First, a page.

The beauty of a living thing is not the atoms that go into it, but the way those atoms are put together. Information distilled over four billion years of biological evolution. Incidentally, all the organisms on the Earth are made essentially of that stuff. An eyedropper full of that liquid could be used to make a caterpillar or a petunia if only we knew how to put the components together.
– Carl Sagan
Arjun V. Raman, Institute for Systems Biology, Seattle, WA, USA.
Nitin S. Baliga, Institute for Systems Biology, Seattle, WA, USA and Departments of Biology and Microbiology and Molecular and Cellular Biology Program, University of Washington, Seattle, WA, USA, and Lawrence Berkeley National Lab, Berkeley, CA, USA.
It may seem strange to begin a prognostication for microbiology with a quote from an astronomer, but the two topics are more closely linked than appears at first glance. For starters, both fields were revolutionized around the same time, in the 17th century, with drastic improvements to the telescope and the compound microscope. These two simple human technologies were not invented to discover the unknown, but instead to look more closely at things we could already see with the naked eye. Their unintended consequence, however, was an unveiling of hidden worlds within and between everything we thought to exist. Indeed, new optical devices revealed that invisible organisms, like celestial bodies, are so ubiquitous that they far outnumber the visible in terms of abundance. They exist in essentially every environment we have dared to look, including the surfaces of other organisms.
A more profound connection between the study of microorganisms and that of the cosmos, however, is ideological rather than technological and relates to a decidedly human interest: origins. The origins of life and the Earth are interwoven and have been pondered for millennia. As the quote above indicates, we have a good idea what these things are made of. Atoms, born in exploding stars, are the building blocks of everything we can describe, including all the molecules of living beings as well as the planet where they reside. Yet, the ever-expanding parts list of nucleic acids, proteins and lipids that comprise organisms does not offer a satisfying explanation of how organisms are constructed, let alone what it means to be alive. A wall of complexity has been reached in the practice of biology, and current efforts to scale that wall are largely directed towards reconstruction of all the parts from a sea of information. In order to glimpse the beauty of life, our immediate future will revolve around trying to discover and define all the connections between all the parts in all different circumstances. Read the rest of the article…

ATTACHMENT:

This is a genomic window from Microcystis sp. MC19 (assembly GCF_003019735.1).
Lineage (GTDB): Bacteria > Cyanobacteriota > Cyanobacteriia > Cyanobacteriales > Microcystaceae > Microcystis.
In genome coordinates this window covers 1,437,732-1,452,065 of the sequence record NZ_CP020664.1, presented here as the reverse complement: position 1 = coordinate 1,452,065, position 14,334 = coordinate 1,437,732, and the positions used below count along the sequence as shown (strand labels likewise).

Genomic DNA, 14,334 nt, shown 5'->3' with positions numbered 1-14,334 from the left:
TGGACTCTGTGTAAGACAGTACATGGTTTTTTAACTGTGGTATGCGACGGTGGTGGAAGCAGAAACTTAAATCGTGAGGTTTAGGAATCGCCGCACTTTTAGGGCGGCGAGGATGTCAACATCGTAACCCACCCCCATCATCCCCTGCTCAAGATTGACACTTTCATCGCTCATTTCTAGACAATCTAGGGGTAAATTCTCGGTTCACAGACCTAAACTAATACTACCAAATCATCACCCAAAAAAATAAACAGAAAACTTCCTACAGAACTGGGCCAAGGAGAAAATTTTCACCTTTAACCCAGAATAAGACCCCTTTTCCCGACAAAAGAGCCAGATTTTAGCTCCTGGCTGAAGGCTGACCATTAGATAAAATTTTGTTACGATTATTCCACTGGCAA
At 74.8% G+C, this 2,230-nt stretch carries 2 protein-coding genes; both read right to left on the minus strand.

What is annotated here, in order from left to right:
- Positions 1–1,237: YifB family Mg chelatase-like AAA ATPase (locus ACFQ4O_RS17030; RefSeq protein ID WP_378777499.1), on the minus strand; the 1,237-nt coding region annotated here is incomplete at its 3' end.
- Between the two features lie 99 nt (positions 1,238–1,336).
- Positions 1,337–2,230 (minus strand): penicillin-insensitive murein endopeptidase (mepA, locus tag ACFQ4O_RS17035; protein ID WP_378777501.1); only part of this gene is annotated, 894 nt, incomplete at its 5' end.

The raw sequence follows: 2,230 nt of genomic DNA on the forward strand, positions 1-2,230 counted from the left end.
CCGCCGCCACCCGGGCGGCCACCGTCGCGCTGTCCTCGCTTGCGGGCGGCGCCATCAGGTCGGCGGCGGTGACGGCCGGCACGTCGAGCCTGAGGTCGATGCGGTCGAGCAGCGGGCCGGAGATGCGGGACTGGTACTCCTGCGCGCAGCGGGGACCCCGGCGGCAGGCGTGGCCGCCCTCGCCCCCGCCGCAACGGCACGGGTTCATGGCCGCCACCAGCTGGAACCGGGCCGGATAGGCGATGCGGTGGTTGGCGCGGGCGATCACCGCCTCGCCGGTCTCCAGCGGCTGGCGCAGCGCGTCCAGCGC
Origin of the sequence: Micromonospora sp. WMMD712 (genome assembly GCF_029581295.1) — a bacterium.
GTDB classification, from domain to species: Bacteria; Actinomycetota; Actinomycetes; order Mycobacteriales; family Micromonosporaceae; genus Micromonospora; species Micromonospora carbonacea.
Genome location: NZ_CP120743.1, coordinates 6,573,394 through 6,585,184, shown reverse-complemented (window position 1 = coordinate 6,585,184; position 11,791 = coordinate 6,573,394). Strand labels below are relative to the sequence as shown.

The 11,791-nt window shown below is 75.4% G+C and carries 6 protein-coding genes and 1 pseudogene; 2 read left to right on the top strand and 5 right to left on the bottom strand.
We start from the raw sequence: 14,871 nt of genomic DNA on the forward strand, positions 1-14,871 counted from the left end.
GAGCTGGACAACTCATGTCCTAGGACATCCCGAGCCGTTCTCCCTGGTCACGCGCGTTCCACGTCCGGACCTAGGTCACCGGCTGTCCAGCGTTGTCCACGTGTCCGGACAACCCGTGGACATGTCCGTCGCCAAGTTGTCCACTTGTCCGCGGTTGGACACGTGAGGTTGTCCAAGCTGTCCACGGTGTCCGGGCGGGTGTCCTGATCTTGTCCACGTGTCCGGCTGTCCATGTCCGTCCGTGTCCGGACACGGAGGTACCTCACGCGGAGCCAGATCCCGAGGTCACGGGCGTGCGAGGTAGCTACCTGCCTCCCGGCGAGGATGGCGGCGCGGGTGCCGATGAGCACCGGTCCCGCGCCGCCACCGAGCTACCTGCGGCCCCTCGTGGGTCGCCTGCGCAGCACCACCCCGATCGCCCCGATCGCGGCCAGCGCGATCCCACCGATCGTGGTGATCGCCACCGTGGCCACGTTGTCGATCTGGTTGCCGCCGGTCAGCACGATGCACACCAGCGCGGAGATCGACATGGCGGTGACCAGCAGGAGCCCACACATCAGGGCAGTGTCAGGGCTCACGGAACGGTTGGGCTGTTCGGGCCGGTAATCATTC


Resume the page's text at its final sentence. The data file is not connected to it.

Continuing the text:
The authors would like to thank the US National Science Foundation (Grant numbers: MSB-1237267, DB-1262637 and MCB-1330912), the US Department of Energy (Contract numbers: DE-AC0205CH11231, DE-SC0004877 and DE-EE0006315) and the US National Institutes of Health (Grant number: 2P50GM076547) for supporting the research efforts that are the basis of this article. 12 Crystal ball
Environmental Microbiology Reports (2015) 7(1), 11–12 doi:10.1111/1758-2229.12225
© 2015 Society for Applied Microbiology and John Wiley & Sons Ltd